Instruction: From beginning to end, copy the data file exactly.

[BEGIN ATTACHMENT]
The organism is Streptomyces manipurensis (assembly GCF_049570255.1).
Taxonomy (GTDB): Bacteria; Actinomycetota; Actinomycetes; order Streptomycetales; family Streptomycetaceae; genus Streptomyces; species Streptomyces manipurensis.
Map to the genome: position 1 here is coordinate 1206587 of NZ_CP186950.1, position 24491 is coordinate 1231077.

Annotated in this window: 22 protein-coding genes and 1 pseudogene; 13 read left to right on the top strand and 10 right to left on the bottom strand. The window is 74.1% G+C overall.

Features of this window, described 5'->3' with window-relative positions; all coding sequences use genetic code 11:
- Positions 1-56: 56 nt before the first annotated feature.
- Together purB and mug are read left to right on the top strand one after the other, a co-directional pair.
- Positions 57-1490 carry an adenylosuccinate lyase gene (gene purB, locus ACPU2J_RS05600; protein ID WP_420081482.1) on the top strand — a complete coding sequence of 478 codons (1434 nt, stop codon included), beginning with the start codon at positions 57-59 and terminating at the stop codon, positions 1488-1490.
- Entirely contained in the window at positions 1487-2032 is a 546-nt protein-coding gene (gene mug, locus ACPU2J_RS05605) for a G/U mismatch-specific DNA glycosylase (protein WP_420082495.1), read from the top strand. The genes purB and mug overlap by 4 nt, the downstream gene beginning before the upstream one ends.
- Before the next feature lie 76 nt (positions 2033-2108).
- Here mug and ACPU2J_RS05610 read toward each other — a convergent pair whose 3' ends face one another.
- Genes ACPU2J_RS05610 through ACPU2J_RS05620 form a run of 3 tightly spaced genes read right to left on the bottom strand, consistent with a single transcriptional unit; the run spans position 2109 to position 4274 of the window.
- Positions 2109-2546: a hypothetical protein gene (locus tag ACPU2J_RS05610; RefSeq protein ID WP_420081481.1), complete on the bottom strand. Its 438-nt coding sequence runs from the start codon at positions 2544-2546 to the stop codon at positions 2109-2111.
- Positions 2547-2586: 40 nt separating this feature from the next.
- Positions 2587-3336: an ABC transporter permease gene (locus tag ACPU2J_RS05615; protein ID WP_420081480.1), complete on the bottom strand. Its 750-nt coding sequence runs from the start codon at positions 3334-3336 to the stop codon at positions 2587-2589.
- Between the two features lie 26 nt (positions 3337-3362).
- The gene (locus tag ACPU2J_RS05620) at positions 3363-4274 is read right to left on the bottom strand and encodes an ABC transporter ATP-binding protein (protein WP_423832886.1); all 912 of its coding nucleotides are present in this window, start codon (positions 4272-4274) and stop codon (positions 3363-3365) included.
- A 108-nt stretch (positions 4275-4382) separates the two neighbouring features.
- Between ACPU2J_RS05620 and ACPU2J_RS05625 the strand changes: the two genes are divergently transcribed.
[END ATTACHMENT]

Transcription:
The organism is Streptomyces manipurensis (assembly GCF_049570255.1).
Taxonomy (GTDB): Bacteria; Actinomycetota; Actinomycetes; order Streptomycetales; family Streptomycetaceae; genus Streptomyces; species Streptomyces manipurensis.
Map to the genome: position 1 here is coordinate 1206587 of NZ_CP186950.1, position 24491 is coordinate 1231077.

Annotated in this window: 22 protein-coding genes and 1 pseudogene; 13 read left to right on the top strand and 10 right to left on the bottom strand. The window is 74.1% G+C overall.

Features of this window, described 5'->3' with window-relative positions; all coding sequences use genetic code 11:
- Positions 1-56: 56 nt before the first annotated feature.
- Together purB and mug are read left to right on the top strand one after the other, a co-directional pair.
- Positions 57-1490 carry an adenylosuccinate lyase gene (gene purB, locus ACPU2J_RS05600; protein ID WP_420081482.1) on the top strand — a complete coding sequence of 478 codons (1434 nt, stop codon included), beginning with the start codon at positions 57-59 and terminating at the stop codon, positions 1488-1490.
- Entirely contained in the window at positions 1487-2032 is a 546-nt protein-coding gene (gene mug, locus ACPU2J_RS05605) for a G/U mismatch-specific DNA glycosylase (protein WP_420082495.1), read from the top strand. The genes purB and mug overlap by 4 nt, the downstream gene beginning before the upstream one ends.
- Before the next feature lie 76 nt (positions 2033-2108).
- Here mug and ACPU2J_RS05610 read toward each other — a convergent pair whose 3' ends face one another.
- Genes ACPU2J_RS05610 through ACPU2J_RS05620 form a run of 3 tightly spaced genes read right to left on the bottom strand, consistent with a single transcriptional unit; the run spans position 2109 to position 4274 of the window.
- Positions 2109-2546: a hypothetical protein gene (locus tag ACPU2J_RS05610; RefSeq protein ID WP_420081481.1), complete on the bottom strand. Its 438-nt coding sequence runs from the start codon at positions 2544-2546 to the stop codon at positions 2109-2111.
- Positions 2547-2586: 40 nt separating this feature from the next.
- Positions 2587-3336: an ABC transporter permease gene (locus tag ACPU2J_RS05615; protein ID WP_420081480.1), complete on the bottom strand. Its 750-nt coding sequence runs from the start codon at positions 3334-3336 to the stop codon at positions 2587-2589.
- Between the two features lie 26 nt (positions 3337-3362).
- The gene (locus tag ACPU2J_RS05620) at positions 3363-4274 is read right to left on the bottom strand and encodes an ABC transporter ATP-binding protein (protein WP_423832886.1); all 912 of its coding nucleotides are present in this window, start codon (positions 4272-4274) and stop codon (positions 3363-3365) included.
- A 108-nt stretch (positions 4275-4382) separates the two neighbouring features.
- Between ACPU2J_RS05620 and ACPU2J_RS05625 the strand changes: the two genes are divergently transcribed.